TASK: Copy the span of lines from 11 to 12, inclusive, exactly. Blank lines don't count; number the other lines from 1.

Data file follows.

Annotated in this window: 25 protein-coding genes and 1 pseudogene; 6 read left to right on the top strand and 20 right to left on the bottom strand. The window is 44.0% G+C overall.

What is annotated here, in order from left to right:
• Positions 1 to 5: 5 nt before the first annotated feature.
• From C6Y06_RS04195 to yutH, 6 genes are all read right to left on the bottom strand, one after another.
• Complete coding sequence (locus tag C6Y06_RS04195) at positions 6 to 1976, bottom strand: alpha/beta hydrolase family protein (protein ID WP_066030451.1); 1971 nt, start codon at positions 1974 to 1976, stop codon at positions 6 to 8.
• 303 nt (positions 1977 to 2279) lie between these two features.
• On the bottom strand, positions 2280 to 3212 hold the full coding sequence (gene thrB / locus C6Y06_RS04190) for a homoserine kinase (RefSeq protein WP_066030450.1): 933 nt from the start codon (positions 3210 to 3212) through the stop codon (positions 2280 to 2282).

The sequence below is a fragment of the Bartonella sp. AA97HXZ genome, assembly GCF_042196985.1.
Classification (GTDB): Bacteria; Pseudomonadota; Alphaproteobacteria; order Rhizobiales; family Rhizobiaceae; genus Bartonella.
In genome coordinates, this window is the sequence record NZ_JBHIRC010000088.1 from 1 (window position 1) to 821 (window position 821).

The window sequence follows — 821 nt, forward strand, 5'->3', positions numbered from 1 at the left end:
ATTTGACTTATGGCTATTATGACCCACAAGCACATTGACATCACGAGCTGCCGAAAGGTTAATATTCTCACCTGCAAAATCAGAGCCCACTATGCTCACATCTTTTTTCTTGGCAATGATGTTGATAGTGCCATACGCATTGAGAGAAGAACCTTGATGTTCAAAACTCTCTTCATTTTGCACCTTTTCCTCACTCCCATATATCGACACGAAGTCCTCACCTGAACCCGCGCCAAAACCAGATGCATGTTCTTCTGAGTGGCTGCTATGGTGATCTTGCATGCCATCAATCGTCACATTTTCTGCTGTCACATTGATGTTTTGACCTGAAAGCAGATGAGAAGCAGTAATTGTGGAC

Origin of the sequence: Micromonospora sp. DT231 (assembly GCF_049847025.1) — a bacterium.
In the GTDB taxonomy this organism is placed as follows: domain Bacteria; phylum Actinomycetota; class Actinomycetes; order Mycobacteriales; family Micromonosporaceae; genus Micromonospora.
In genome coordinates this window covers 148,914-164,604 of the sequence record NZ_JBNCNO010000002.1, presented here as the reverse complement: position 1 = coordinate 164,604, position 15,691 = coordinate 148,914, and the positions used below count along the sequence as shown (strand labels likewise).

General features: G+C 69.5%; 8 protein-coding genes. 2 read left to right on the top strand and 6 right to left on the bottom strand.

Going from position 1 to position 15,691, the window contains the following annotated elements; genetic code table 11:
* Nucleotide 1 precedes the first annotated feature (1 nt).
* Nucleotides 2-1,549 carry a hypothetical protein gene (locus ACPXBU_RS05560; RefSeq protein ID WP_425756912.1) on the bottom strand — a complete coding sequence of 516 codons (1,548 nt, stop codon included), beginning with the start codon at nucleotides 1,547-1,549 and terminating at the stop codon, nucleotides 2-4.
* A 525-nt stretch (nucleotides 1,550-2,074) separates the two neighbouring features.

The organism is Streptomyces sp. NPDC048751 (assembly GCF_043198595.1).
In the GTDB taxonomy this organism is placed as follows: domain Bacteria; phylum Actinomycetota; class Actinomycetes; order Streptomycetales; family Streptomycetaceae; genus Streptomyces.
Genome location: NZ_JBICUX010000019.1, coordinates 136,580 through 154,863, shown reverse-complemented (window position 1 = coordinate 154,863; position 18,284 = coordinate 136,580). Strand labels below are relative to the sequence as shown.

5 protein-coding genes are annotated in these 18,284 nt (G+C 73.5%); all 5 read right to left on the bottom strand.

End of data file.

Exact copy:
The window sequence follows — 821 nt, forward strand, 5'->3', positions numbered from 1 at the left end:
ATTTGACTTATGGCTATTATGACCCACAAGCACATTGACATCACGAGCTGCCGAAAGGTTAATATTCTCACCTGCAAAATCAGAGCCCACTATGCTCACATCTTTTTTCTTGGCAATGATGTTGATAGTGCCATACGCATTGAGAGAAGAACCTTGATGTTCAAAACTCTCTTCATTTTGCACCTTTTCCTCACTCCCATATATCGACACGAAGTCCTCACCTGAACCCGCGCCAAAACCAGATGCATGTTCTTCTGAGTGGCTGCTATGGTGATCTTGCATGCCATCAATCGTCACATTTTCTGCTGTCACATTGATGTTTTGACCTGAAAGCAGATGAGAAGCAGTAATTGTGGAC